Herman Bavinck once wrote that “If God were to speak to us in a divine language, not a creature would understand him.” We could say that it’s like a blind man trying to understand color—as illustrated in the video below:
HT: 22 Words
But thanks be to God that he has graciously condescended to speak to us, in a sense, from the ground up, using what we can see, touch, hear, and feel to explain eternal and invisible things. Bavinck continues:
But what spells out his grace is the fact that from the moment of creation God stoops down to his creatures, speaking and appearing to them in human fashion. This is why all the names by which God calls himself and allows us to call him are derived from earthly and human relations. (Herman Bavinck, Reformed Dogmatics, Vol. 2: God and Creation [Grand Rapids: Baker Academic, 2006], 100)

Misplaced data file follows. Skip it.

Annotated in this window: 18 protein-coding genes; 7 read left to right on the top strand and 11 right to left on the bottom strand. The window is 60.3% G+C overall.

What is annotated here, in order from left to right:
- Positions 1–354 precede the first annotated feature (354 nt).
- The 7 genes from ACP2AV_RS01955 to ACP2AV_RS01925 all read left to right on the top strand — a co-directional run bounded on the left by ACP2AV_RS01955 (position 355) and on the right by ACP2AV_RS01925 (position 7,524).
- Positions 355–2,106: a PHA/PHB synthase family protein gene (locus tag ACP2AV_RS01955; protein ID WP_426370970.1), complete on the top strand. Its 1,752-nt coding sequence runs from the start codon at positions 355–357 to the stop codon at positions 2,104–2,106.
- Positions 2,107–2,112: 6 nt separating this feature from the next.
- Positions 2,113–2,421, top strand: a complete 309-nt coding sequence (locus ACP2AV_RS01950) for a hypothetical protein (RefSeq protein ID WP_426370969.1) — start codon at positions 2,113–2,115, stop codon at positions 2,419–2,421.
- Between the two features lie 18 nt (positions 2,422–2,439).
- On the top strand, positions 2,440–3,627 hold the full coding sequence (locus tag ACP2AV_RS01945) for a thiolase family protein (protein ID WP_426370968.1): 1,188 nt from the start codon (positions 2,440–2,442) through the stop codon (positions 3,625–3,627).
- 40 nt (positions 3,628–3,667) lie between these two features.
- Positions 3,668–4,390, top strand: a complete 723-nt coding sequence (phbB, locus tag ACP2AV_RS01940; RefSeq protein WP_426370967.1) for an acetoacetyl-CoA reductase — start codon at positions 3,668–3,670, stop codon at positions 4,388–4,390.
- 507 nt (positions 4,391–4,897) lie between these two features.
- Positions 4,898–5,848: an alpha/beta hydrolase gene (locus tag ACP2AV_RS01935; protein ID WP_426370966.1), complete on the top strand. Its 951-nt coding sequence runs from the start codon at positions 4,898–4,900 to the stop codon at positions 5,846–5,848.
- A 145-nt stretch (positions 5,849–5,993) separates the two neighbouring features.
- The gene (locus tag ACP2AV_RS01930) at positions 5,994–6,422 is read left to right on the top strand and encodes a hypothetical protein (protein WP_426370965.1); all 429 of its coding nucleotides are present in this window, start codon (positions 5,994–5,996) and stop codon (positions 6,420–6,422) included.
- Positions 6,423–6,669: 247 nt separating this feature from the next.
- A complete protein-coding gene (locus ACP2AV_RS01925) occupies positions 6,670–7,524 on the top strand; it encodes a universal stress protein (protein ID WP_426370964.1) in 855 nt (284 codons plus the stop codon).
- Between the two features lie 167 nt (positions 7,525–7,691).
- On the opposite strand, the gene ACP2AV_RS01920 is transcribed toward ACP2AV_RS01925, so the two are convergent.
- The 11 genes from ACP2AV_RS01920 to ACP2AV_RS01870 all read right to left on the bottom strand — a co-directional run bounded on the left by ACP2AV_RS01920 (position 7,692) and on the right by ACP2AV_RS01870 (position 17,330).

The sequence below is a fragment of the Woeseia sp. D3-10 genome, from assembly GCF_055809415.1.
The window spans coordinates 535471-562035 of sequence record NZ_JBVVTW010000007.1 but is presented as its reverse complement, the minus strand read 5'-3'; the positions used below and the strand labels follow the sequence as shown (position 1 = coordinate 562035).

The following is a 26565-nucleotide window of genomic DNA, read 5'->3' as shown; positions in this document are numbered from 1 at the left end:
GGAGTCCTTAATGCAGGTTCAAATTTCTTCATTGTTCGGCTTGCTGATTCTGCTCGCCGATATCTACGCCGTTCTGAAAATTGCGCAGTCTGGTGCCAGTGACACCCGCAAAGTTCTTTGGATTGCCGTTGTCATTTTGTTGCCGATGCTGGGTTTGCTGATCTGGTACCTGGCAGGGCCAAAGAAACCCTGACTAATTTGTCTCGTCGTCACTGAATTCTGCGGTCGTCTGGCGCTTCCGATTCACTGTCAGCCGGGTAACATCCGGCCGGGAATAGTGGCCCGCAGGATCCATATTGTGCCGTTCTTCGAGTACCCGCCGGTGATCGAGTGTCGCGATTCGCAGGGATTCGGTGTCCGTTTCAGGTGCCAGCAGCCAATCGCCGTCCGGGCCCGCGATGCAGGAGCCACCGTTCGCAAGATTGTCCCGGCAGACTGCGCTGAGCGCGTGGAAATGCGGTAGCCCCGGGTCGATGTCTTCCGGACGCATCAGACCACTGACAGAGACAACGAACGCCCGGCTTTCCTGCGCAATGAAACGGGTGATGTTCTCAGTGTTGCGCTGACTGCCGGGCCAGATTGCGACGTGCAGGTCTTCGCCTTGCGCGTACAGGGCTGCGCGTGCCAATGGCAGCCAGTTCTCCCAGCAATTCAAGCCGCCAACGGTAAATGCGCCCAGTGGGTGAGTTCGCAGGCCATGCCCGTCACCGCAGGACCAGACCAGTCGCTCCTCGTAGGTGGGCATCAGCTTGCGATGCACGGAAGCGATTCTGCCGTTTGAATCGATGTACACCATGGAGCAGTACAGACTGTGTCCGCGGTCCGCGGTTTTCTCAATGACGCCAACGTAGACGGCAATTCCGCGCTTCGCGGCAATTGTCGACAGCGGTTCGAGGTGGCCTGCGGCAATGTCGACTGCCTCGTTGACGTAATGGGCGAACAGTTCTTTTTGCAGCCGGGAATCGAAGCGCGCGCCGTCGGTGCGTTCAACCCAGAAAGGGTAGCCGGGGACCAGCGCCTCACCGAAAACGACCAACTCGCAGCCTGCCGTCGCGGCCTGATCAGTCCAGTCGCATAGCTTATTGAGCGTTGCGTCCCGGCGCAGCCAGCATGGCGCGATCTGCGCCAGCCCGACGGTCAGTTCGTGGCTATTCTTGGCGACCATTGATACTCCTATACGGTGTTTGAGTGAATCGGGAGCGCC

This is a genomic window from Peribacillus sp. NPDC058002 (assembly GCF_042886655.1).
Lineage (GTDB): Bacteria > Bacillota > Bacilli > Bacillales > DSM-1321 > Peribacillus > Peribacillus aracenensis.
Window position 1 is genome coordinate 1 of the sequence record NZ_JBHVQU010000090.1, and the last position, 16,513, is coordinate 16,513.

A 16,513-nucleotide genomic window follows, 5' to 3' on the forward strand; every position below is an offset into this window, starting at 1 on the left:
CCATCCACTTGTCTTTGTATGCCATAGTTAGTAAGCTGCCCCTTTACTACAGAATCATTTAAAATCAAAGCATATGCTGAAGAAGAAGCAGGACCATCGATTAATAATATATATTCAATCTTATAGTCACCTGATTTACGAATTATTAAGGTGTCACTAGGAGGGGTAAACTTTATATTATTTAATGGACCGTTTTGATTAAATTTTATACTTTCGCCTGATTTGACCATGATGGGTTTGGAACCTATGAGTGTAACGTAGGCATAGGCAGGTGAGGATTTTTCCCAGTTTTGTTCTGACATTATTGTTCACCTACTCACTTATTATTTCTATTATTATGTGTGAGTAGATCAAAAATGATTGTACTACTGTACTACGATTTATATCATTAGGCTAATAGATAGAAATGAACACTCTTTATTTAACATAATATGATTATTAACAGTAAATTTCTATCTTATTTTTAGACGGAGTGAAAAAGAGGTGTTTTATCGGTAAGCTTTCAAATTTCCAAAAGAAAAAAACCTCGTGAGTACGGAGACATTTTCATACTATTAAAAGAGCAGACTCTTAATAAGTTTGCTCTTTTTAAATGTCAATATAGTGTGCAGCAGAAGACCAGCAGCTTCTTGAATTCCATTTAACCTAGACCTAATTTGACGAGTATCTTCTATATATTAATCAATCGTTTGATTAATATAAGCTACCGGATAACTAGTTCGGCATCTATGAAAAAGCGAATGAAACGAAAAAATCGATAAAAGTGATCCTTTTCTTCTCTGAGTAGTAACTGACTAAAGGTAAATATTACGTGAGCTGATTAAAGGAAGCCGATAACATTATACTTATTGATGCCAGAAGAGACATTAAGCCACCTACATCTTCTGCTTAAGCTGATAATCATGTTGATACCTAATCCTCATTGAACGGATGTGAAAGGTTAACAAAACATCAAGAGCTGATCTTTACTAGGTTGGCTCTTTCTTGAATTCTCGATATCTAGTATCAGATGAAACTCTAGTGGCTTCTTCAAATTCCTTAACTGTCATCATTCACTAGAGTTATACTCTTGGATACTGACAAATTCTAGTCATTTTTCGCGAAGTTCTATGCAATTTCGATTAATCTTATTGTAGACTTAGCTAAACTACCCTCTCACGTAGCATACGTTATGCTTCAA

And yet this doesn’t mean that everything revealed is fully comprehensible. So the next time you’re tempted to think that certain things in God’s Word can’t be true or are irrational because they can’t be fully explained, just remember that perhaps it is like a blind man trying to understand color.